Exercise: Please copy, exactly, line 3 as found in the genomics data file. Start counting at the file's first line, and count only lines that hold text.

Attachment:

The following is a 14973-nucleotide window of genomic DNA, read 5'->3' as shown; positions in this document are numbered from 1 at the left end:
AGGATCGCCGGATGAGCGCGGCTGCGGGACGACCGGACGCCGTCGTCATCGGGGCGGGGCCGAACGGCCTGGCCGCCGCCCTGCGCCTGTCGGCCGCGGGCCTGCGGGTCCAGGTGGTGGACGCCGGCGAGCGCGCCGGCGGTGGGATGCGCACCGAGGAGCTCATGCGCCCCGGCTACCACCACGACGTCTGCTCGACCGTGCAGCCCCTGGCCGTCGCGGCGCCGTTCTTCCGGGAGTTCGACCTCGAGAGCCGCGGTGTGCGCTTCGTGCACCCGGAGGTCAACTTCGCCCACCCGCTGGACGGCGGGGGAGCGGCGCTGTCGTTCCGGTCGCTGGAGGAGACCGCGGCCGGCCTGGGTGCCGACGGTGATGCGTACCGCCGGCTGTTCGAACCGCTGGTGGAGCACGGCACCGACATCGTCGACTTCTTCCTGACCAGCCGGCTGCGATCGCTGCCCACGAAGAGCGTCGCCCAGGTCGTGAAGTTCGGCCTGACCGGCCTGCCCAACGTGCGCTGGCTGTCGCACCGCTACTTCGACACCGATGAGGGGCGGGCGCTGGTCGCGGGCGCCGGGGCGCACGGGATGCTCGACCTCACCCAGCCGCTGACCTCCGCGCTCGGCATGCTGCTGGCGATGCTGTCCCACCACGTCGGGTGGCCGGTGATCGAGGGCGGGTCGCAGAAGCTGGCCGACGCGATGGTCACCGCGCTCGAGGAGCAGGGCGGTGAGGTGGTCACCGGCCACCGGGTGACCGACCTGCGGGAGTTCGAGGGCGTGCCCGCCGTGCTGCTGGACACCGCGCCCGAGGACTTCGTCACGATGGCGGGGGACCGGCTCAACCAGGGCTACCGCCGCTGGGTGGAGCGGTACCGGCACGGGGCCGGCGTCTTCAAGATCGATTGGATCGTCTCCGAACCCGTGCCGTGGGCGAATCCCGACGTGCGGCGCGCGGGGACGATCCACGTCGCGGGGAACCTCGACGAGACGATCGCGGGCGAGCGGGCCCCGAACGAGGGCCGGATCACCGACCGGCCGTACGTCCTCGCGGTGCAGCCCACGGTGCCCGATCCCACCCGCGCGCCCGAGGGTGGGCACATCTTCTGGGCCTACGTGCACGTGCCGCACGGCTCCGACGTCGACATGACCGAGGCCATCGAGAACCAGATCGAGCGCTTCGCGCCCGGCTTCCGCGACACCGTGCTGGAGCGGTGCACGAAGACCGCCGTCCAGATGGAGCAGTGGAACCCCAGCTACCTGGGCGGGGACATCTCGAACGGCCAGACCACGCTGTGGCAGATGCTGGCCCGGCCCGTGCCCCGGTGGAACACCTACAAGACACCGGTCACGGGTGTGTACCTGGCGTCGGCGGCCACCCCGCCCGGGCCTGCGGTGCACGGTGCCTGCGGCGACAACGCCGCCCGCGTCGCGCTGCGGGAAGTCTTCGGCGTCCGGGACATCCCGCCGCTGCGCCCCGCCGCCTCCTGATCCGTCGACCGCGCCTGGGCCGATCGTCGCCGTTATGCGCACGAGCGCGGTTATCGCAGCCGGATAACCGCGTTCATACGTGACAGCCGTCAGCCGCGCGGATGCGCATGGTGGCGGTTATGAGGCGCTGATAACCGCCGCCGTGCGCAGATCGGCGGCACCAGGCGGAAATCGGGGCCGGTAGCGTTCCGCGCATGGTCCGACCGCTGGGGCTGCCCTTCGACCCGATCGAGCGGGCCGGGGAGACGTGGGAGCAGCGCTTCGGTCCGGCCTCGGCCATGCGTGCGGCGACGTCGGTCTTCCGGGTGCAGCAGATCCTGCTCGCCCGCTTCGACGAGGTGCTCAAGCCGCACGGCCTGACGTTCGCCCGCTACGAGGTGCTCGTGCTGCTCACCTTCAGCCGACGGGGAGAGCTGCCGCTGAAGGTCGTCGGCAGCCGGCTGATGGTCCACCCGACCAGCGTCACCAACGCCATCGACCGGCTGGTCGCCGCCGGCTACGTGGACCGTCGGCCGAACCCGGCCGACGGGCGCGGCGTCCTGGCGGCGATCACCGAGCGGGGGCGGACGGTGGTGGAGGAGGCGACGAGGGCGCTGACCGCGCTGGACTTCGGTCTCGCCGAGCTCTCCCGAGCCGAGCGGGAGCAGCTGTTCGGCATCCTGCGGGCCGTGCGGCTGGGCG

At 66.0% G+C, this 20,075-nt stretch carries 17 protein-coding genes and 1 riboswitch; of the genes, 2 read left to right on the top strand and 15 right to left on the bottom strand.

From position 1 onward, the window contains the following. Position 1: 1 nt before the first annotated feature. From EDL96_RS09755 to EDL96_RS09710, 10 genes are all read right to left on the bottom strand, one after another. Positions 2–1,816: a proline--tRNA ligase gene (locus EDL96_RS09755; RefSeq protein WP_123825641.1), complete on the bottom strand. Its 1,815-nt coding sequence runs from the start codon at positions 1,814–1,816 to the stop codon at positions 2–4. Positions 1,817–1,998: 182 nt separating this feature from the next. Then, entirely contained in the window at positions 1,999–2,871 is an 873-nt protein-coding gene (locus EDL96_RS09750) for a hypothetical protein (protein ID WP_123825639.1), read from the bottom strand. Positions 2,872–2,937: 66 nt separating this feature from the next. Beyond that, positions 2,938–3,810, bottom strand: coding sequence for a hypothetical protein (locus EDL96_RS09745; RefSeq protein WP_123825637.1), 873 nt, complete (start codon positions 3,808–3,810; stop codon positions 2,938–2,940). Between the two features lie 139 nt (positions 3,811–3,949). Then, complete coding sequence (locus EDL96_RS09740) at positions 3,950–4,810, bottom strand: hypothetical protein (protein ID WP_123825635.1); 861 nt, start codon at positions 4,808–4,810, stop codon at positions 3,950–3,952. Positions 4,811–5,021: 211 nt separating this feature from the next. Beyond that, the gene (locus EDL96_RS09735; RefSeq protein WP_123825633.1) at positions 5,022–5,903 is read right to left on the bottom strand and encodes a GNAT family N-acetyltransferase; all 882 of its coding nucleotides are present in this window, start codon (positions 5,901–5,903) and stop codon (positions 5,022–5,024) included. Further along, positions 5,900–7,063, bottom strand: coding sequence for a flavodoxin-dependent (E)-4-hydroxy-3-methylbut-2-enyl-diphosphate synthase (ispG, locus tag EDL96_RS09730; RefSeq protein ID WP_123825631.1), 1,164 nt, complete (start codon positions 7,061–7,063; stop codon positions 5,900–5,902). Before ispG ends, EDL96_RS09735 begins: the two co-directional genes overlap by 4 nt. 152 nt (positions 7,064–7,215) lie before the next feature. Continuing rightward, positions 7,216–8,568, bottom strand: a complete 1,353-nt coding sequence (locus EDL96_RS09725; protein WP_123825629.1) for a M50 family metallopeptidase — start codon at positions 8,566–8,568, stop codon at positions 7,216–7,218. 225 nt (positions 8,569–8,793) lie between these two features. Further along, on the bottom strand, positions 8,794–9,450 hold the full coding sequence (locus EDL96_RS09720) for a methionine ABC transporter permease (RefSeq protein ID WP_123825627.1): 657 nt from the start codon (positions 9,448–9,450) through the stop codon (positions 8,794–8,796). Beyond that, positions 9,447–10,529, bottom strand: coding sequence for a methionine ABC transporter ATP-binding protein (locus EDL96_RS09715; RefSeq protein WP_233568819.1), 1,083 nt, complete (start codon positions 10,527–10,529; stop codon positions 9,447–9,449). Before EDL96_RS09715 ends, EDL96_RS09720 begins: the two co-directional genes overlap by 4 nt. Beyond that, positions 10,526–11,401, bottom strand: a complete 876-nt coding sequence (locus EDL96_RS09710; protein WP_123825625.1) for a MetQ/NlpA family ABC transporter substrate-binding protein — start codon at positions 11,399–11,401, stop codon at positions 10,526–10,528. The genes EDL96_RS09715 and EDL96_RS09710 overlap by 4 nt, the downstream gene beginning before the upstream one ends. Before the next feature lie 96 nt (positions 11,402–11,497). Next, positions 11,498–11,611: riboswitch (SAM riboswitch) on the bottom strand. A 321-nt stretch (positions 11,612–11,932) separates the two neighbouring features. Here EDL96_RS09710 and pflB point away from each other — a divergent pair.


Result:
At 66.0% G+C, this 20,075-nt stretch carries 17 protein-coding genes and 1 riboswitch; of the genes, 2 read left to right on the top strand and 15 right to left on the bottom strand.